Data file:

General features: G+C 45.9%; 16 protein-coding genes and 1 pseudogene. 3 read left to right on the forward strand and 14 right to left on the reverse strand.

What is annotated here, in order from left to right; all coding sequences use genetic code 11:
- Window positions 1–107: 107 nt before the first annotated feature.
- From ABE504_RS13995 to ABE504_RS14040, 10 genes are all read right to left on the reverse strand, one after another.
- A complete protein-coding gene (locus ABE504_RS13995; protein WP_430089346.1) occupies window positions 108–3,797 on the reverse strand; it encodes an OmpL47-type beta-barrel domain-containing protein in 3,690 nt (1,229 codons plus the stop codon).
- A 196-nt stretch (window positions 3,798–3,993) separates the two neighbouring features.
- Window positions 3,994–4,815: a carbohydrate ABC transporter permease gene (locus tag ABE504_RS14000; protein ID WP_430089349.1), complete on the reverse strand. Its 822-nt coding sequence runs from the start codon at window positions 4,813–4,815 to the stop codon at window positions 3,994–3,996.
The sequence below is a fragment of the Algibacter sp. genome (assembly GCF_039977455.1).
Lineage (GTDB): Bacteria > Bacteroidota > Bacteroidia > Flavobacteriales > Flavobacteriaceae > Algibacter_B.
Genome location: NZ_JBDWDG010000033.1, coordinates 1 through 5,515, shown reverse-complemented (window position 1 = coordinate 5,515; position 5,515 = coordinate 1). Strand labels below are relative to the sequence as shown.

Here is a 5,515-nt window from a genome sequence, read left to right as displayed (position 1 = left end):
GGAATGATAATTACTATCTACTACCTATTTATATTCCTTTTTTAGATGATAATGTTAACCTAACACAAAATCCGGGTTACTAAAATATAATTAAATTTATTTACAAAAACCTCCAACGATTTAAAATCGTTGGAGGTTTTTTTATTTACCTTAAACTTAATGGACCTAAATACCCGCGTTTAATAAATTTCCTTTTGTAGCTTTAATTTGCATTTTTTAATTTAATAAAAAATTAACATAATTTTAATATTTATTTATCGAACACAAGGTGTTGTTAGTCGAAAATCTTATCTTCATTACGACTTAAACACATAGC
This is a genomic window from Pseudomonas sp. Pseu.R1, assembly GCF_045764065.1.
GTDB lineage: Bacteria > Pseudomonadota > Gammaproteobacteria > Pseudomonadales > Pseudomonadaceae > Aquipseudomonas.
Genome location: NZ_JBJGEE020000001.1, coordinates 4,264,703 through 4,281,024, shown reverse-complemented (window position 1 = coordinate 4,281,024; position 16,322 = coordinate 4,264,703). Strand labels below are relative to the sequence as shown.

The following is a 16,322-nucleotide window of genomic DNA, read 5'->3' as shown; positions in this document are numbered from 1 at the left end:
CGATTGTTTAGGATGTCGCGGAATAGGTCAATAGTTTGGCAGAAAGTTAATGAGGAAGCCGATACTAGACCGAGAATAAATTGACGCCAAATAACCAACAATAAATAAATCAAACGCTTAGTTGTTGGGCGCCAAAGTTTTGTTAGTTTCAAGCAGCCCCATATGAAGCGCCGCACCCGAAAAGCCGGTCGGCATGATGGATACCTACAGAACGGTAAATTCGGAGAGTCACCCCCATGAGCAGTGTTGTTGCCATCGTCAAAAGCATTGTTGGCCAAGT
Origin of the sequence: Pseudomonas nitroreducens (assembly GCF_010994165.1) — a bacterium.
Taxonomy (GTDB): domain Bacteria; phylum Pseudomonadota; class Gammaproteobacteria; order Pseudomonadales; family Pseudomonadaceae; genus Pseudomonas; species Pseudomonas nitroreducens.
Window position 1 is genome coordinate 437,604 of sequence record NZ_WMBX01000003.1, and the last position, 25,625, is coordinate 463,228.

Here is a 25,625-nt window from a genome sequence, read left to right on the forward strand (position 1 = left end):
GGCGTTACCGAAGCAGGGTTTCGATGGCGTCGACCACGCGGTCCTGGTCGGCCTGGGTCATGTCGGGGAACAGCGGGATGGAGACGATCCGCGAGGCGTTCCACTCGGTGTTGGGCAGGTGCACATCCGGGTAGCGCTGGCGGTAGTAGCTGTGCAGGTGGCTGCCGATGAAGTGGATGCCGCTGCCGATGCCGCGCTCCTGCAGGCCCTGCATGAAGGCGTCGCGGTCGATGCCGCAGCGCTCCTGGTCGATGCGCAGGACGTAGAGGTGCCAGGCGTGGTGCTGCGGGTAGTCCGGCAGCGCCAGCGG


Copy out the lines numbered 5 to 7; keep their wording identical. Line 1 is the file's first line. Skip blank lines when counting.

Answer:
- A complete protein-coding gene (locus ABE504_RS13995; protein WP_430089346.1) occupies window positions 108–3,797 on the reverse strand; it encodes an OmpL47-type beta-barrel domain-containing protein in 3,690 nt (1,229 codons plus the stop codon).
- A 196-nt stretch (window positions 3,798–3,993) separates the two neighbouring features.
- Window positions 3,994–4,815: a carbohydrate ABC transporter permease gene (locus tag ABE504_RS14000; protein ID WP_430089349.1), complete on the reverse strand. Its 822-nt coding sequence runs from the start codon at window positions 4,813–4,815 to the stop codon at window positions 3,994–3,996.